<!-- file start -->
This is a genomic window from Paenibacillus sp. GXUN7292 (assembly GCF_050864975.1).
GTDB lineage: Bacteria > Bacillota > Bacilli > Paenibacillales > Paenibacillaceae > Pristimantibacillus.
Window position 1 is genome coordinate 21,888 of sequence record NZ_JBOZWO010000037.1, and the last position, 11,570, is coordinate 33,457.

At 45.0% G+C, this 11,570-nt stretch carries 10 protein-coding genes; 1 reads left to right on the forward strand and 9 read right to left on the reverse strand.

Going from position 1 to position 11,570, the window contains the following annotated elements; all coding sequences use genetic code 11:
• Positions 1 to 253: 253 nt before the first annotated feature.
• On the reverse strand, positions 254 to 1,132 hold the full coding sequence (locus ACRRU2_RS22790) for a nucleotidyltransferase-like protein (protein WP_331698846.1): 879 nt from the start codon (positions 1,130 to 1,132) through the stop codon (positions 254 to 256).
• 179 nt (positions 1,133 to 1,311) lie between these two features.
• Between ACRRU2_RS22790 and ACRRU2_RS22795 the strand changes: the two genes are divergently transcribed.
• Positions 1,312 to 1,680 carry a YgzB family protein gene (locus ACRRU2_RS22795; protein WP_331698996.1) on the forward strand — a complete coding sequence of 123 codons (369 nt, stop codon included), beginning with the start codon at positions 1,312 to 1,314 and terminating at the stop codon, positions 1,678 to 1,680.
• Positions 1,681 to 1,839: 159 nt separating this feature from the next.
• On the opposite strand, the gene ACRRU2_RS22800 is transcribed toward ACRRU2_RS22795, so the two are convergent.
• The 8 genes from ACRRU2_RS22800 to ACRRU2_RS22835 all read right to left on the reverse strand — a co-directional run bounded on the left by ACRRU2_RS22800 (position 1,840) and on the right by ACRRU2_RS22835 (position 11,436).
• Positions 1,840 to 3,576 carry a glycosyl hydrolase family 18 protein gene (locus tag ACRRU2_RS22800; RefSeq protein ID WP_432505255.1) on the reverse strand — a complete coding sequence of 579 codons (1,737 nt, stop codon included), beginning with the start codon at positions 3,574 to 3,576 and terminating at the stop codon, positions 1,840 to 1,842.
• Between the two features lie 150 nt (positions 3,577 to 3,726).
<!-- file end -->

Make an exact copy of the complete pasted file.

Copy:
This is a genomic window from Paenibacillus sp. GXUN7292 (assembly GCF_050864975.1).
GTDB lineage: Bacteria > Bacillota > Bacilli > Paenibacillales > Paenibacillaceae > Pristimantibacillus.
Window position 1 is genome coordinate 21,888 of sequence record NZ_JBOZWO010000037.1, and the last position, 11,570, is coordinate 33,457.

At 45.0% G+C, this 11,570-nt stretch carries 10 protein-coding genes; 1 reads left to right on the forward strand and 9 read right to left on the reverse strand.

Going from position 1 to position 11,570, the window contains the following annotated elements; all coding sequences use genetic code 11:
• Positions 1 to 253: 253 nt before the first annotated feature.
• On the reverse strand, positions 254 to 1,132 hold the full coding sequence (locus ACRRU2_RS22790) for a nucleotidyltransferase-like protein (protein WP_331698846.1): 879 nt from the start codon (positions 1,130 to 1,132) through the stop codon (positions 254 to 256).
• 179 nt (positions 1,133 to 1,311) lie between these two features.
• Between ACRRU2_RS22790 and ACRRU2_RS22795 the strand changes: the two genes are divergently transcribed.
• Positions 1,312 to 1,680 carry a YgzB family protein gene (locus ACRRU2_RS22795; protein WP_331698996.1) on the forward strand — a complete coding sequence of 123 codons (369 nt, stop codon included), beginning with the start codon at positions 1,312 to 1,314 and terminating at the stop codon, positions 1,678 to 1,680.
• Positions 1,681 to 1,839: 159 nt separating this feature from the next.
• On the opposite strand, the gene ACRRU2_RS22800 is transcribed toward ACRRU2_RS22795, so the two are convergent.
• The 8 genes from ACRRU2_RS22800 to ACRRU2_RS22835 all read right to left on the reverse strand — a co-directional run bounded on the left by ACRRU2_RS22800 (position 1,840) and on the right by ACRRU2_RS22835 (position 11,436).
• Positions 1,840 to 3,576 carry a glycosyl hydrolase family 18 protein gene (locus tag ACRRU2_RS22800; RefSeq protein ID WP_432505255.1) on the reverse strand — a complete coding sequence of 579 codons (1,737 nt, stop codon included), beginning with the start codon at positions 3,574 to 3,576 and terminating at the stop codon, positions 1,840 to 1,842.
• Between the two features lie 150 nt (positions 3,577 to 3,726).